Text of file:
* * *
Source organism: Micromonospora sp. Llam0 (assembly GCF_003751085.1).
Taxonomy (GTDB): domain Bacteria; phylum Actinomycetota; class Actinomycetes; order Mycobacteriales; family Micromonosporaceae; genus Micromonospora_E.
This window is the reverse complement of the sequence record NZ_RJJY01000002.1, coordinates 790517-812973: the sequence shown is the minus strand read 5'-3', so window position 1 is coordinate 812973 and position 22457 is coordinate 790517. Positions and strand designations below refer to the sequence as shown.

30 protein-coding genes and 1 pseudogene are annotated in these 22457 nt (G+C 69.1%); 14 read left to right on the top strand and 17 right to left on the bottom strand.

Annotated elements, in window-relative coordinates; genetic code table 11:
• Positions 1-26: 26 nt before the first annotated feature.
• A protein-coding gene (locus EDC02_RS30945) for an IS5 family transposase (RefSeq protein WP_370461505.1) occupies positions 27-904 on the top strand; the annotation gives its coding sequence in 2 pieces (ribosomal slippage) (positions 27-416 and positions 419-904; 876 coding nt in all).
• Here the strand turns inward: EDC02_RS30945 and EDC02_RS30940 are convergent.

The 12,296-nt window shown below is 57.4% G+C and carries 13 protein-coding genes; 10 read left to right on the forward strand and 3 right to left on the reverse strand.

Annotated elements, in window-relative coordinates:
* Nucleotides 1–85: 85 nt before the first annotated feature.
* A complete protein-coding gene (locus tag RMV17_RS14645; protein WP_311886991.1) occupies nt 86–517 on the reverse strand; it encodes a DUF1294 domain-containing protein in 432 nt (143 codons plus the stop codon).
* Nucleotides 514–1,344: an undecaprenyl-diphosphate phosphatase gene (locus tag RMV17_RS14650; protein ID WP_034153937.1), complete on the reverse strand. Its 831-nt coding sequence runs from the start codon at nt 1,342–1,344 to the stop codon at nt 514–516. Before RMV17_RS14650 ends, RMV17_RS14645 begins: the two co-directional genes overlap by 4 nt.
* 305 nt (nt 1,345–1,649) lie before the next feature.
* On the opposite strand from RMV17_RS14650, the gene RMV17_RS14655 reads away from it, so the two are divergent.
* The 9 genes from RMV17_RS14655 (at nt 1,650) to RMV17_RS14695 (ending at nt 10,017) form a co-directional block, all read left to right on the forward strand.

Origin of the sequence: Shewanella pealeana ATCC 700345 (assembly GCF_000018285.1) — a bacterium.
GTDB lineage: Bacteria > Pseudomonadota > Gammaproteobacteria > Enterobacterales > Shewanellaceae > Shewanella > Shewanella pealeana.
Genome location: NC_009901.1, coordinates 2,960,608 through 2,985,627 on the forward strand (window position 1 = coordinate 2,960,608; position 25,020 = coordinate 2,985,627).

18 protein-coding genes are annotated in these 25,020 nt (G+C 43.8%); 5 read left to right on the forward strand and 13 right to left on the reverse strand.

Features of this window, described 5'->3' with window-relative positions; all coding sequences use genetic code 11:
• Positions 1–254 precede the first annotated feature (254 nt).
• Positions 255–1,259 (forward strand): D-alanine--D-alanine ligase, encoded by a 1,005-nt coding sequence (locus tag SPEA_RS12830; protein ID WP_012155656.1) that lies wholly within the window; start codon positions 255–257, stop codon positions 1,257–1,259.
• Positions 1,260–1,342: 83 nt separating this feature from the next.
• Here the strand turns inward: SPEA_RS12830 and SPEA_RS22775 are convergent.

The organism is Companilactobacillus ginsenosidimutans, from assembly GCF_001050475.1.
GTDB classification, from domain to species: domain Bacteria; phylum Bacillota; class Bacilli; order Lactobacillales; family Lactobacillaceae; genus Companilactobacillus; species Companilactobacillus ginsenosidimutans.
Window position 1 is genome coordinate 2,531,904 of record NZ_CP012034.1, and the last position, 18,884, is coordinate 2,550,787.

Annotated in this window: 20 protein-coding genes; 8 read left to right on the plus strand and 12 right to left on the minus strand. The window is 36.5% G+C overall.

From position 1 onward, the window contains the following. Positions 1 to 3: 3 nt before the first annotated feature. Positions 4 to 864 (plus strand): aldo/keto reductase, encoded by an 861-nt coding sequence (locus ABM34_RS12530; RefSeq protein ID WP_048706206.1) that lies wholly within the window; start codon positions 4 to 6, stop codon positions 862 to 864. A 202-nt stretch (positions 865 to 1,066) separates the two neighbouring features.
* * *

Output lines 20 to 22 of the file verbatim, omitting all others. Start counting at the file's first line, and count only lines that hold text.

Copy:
18 protein-coding genes are annotated in these 25,020 nt (G+C 43.8%); 5 read left to right on the forward strand and 13 right to left on the reverse strand.

Features of this window, described 5'->3' with window-relative positions; all coding sequences use genetic code 11:
• Positions 1–254 precede the first annotated feature (254 nt).